Peculiar Crossroads: Flannery O'Connor, Walker Percy, and Catholic Vision in Postwar Southern Fiction by Farrell O'Gorman

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Farrell O'Gorman
Louisiana State University Press
Date of release


Peculiar Crossroads: Flannery O'Connor, Walker Percy, and Catholic Vision in Postwar Southern Fiction

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Book review

The two southern fiction writers most informed by orthodox religion, Flannery O’Connor and Walker Percy were also among the most influential southern writers of their generation. In Peculiar Crossroads, Farrell O’Gorman explains that the radical religiosity of O’Connor and Percy’s vision is precisely what made them so valuable as both southern fiction writers and social critics. Via their spiritual and philosophical concerns, O’Gorman asserts, these two unabashedly Catholic authors bequeathed to even their most unorthodox successors a postmodern South of shopping malls and interstates imbued with as much meaning as Appomattox or Yoknapatawpha.

O’Gorman builds his argument with biographical, historical, literary, and theological evidence, examining the two writers’ work through intriguing pairings—such as O’Connor’s Wise Blood with Percy’s The Moviegoer, and O’Connor’s A Good Man Is Hard to Find with Percy’s Lancelot. He traces the influence exerted on their thought by the mid-century transatlantic Catholic Revival and by their relationships with southern modernists Caroline Gordon and Allen Tate. Ultimately, Percy and O’Connor embraced a Christian existentialist view that led them to dissent from both the historical, tragic mode of the Southern Renascence and the absurdist apocalypticism of much postwar American fiction. They were, O’Gorman concludes, transitional figures, more optimistic about their culture’s future than the modernists and more optimistic about the truth-telling capacities of language and literature than the postmodernists.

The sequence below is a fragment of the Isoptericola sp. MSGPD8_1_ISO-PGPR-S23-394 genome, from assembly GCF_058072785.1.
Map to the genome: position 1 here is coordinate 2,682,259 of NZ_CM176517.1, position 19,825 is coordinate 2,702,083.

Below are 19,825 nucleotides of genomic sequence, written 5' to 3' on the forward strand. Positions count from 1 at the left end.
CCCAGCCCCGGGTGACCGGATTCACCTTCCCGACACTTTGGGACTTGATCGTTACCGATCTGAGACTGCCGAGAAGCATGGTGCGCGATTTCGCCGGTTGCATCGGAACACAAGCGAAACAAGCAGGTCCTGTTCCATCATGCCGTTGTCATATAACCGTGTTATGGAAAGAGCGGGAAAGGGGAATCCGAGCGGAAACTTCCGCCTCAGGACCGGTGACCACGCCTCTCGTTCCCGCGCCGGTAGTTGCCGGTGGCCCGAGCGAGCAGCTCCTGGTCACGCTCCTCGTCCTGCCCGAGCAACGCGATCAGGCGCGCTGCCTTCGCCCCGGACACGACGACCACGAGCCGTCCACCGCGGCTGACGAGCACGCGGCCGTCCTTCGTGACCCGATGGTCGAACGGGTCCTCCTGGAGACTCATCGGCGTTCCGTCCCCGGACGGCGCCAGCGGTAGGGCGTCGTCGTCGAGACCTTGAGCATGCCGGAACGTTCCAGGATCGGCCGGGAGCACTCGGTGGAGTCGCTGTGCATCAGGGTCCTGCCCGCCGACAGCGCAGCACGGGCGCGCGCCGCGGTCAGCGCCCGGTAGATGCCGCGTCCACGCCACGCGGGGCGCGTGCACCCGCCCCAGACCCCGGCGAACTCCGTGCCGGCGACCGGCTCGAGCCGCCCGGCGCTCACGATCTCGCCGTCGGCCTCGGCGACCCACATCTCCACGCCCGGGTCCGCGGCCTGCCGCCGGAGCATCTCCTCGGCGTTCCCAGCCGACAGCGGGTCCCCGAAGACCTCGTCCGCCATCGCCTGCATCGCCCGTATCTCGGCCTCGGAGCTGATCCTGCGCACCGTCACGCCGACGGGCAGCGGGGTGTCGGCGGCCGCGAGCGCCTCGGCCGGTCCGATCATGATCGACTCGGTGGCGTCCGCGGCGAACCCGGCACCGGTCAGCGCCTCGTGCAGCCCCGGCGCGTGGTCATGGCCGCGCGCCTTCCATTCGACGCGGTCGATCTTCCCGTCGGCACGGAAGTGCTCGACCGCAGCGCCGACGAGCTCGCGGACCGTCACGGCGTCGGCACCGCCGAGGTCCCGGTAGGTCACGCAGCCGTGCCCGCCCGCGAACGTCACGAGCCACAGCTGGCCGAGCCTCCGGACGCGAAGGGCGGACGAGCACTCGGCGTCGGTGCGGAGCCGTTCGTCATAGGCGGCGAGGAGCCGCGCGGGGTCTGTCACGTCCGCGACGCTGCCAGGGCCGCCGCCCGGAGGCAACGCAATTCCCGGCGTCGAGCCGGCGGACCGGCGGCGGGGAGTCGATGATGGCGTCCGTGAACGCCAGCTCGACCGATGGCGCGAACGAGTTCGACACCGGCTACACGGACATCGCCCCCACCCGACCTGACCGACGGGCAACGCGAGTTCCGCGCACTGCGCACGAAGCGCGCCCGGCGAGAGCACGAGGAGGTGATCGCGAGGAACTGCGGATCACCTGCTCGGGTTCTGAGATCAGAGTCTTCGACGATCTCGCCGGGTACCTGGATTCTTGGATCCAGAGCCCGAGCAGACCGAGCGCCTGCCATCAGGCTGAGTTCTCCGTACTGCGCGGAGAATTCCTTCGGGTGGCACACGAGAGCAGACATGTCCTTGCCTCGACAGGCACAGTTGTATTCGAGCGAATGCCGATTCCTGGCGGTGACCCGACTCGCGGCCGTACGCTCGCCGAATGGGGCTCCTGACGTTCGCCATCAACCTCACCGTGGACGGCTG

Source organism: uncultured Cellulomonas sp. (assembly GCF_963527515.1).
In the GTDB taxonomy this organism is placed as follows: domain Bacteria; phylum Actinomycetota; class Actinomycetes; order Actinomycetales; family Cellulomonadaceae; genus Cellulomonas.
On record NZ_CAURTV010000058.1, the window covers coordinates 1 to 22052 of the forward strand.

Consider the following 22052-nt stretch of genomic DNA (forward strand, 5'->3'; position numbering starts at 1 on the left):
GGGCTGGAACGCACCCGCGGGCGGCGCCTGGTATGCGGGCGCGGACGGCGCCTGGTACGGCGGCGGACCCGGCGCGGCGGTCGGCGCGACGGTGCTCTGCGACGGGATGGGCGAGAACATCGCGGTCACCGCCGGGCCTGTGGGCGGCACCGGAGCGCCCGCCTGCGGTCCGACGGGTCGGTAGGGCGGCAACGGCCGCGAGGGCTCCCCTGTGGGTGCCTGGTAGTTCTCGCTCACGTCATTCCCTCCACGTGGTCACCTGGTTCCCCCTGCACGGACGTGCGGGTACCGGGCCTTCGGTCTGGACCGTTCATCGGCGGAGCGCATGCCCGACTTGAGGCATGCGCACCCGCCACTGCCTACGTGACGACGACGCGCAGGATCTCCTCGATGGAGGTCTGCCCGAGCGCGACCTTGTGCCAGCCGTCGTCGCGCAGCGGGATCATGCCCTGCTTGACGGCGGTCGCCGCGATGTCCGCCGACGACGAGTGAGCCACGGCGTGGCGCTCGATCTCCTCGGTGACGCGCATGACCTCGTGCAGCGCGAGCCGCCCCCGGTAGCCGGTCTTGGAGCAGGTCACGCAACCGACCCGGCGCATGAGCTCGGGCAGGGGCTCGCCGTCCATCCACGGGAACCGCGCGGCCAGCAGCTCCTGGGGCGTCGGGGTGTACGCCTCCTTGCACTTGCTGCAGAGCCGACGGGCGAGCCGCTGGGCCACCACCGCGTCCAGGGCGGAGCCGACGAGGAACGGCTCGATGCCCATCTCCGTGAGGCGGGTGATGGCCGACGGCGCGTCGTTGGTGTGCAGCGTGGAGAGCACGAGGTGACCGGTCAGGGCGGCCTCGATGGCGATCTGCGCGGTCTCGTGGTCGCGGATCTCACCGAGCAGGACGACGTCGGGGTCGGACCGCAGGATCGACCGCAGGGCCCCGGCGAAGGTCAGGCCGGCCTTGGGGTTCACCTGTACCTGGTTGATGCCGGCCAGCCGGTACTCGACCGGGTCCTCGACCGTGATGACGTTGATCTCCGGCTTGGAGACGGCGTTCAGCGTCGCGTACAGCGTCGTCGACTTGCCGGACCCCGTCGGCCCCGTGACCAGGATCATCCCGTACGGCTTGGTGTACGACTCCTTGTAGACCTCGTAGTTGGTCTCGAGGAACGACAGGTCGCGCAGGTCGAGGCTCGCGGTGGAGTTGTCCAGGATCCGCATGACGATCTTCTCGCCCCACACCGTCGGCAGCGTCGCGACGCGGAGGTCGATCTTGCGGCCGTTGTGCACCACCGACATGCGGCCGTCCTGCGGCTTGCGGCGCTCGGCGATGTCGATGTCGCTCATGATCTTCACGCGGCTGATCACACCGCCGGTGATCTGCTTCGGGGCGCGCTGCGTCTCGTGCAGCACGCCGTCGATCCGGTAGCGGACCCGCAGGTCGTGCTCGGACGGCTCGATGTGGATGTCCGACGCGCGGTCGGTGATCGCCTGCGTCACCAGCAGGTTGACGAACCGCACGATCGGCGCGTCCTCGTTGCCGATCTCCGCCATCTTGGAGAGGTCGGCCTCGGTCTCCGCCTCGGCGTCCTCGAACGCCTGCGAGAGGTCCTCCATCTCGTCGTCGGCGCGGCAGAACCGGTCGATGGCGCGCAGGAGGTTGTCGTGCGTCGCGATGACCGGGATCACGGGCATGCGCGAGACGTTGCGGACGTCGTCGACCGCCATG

Despite their devastating satire of collapsing southern traditions and complacent American consumerism, Percy and O’Connor found hope and significance in a "Christian realism" of the "here and now"—focusing on the peculiar crossroads "where time and place and eternity somehow meet," as O’Connor described the writer’s world. Such, O’Gorman neatly reveals, is the two’s distinct legacy to a later generation of writers—including Randall Kenan, Josephine Humphreys, and Padgett Powell—who search for meaning in a postmodern South where historical themes seem increasingly problematic.

An impeccable exercise in literary history and criticism, Peculiar Crossroads renders a genuine understanding of the Catholic sensibility of both O’Connor and Percy and their influence among contemporary southern writers.

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